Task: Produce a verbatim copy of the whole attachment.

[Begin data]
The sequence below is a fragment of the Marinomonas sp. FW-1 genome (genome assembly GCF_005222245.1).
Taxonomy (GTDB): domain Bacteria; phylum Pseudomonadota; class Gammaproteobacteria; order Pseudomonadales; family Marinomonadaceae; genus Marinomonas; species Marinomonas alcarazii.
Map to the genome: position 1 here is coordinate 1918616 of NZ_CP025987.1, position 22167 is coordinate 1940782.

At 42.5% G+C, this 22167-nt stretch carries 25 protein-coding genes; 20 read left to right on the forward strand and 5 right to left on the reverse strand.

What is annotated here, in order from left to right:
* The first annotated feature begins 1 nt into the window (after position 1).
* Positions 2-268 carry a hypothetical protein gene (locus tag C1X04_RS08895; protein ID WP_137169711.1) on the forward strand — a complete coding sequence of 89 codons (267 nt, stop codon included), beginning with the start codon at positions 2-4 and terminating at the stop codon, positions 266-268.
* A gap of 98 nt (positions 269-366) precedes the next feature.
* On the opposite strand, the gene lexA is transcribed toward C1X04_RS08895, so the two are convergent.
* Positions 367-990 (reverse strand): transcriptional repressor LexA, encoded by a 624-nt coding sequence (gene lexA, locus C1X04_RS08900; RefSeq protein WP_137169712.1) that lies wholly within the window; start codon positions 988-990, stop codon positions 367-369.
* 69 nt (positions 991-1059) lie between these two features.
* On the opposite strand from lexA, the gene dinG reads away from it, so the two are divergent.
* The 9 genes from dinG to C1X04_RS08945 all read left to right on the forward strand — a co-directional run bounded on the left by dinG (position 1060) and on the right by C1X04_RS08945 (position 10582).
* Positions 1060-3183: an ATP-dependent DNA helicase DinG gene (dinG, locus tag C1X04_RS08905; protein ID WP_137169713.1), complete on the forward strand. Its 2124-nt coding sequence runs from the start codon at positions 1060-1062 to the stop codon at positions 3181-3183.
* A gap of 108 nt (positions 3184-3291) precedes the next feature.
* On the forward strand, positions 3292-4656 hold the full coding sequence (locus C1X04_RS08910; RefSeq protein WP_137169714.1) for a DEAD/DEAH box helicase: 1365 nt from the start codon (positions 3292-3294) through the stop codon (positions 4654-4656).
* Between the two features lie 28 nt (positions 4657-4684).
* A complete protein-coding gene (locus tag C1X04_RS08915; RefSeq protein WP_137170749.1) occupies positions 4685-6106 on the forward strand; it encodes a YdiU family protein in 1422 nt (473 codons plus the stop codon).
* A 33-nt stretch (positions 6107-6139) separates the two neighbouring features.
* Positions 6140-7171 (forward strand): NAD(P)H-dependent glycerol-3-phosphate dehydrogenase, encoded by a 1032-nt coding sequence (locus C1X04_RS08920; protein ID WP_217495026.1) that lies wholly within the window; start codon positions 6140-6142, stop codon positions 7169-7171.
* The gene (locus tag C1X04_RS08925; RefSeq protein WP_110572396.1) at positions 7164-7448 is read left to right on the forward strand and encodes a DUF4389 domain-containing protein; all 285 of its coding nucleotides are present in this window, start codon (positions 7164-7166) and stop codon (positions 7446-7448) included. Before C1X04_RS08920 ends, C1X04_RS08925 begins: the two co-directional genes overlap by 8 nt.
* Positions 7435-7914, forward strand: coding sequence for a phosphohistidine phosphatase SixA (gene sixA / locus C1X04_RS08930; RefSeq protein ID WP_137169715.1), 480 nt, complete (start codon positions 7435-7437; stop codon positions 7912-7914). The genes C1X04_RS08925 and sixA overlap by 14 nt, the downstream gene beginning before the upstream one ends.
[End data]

The sequence below is a fragment of the Marinomonas sp. FW-1 genome (genome assembly GCF_005222245.1).
Taxonomy (GTDB): domain Bacteria; phylum Pseudomonadota; class Gammaproteobacteria; order Pseudomonadales; family Marinomonadaceae; genus Marinomonas; species Marinomonas alcarazii.
Map to the genome: position 1 here is coordinate 1918616 of NZ_CP025987.1, position 22167 is coordinate 1940782.

At 42.5% G+C, this 22167-nt stretch carries 25 protein-coding genes; 20 read left to right on the forward strand and 5 right to left on the reverse strand.

What is annotated here, in order from left to right:
* The first annotated feature begins 1 nt into the window (after position 1).
* Positions 2-268 carry a hypothetical protein gene (locus tag C1X04_RS08895; protein ID WP_137169711.1) on the forward strand — a complete coding sequence of 89 codons (267 nt, stop codon included), beginning with the start codon at positions 2-4 and terminating at the stop codon, positions 266-268.
* A gap of 98 nt (positions 269-366) precedes the next feature.
* On the opposite strand, the gene lexA is transcribed toward C1X04_RS08895, so the two are convergent.
* Positions 367-990 (reverse strand): transcriptional repressor LexA, encoded by a 624-nt coding sequence (gene lexA, locus C1X04_RS08900; RefSeq protein WP_137169712.1) that lies wholly within the window; start codon positions 988-990, stop codon positions 367-369.
* 69 nt (positions 991-1059) lie between these two features.
* On the opposite strand from lexA, the gene dinG reads away from it, so the two are divergent.
* The 9 genes from dinG to C1X04_RS08945 all read left to right on the forward strand — a co-directional run bounded on the left by dinG (position 1060) and on the right by C1X04_RS08945 (position 10582).
* Positions 1060-3183: an ATP-dependent DNA helicase DinG gene (dinG, locus tag C1X04_RS08905; protein ID WP_137169713.1), complete on the forward strand. Its 2124-nt coding sequence runs from the start codon at positions 1060-1062 to the stop codon at positions 3181-3183.
* A gap of 108 nt (positions 3184-3291) precedes the next feature.
* On the forward strand, positions 3292-4656 hold the full coding sequence (locus C1X04_RS08910; RefSeq protein WP_137169714.1) for a DEAD/DEAH box helicase: 1365 nt from the start codon (positions 3292-3294) through the stop codon (positions 4654-4656).
* Between the two features lie 28 nt (positions 4657-4684).
* A complete protein-coding gene (locus tag C1X04_RS08915; RefSeq protein WP_137170749.1) occupies positions 4685-6106 on the forward strand; it encodes a YdiU family protein in 1422 nt (473 codons plus the stop codon).
* A 33-nt stretch (positions 6107-6139) separates the two neighbouring features.
* Positions 6140-7171 (forward strand): NAD(P)H-dependent glycerol-3-phosphate dehydrogenase, encoded by a 1032-nt coding sequence (locus C1X04_RS08920; protein ID WP_217495026.1) that lies wholly within the window; start codon positions 6140-6142, stop codon positions 7169-7171.
* The gene (locus tag C1X04_RS08925; RefSeq protein WP_110572396.1) at positions 7164-7448 is read left to right on the forward strand and encodes a DUF4389 domain-containing protein; all 285 of its coding nucleotides are present in this window, start codon (positions 7164-7166) and stop codon (positions 7446-7448) included. Before C1X04_RS08920 ends, C1X04_RS08925 begins: the two co-directional genes overlap by 8 nt.
* Positions 7435-7914, forward strand: coding sequence for a phosphohistidine phosphatase SixA (gene sixA / locus C1X04_RS08930; RefSeq protein ID WP_137169715.1), 480 nt, complete (start codon positions 7435-7437; stop codon positions 7912-7914). The genes C1X04_RS08925 and sixA overlap by 14 nt, the downstream gene beginning before the upstream one ends.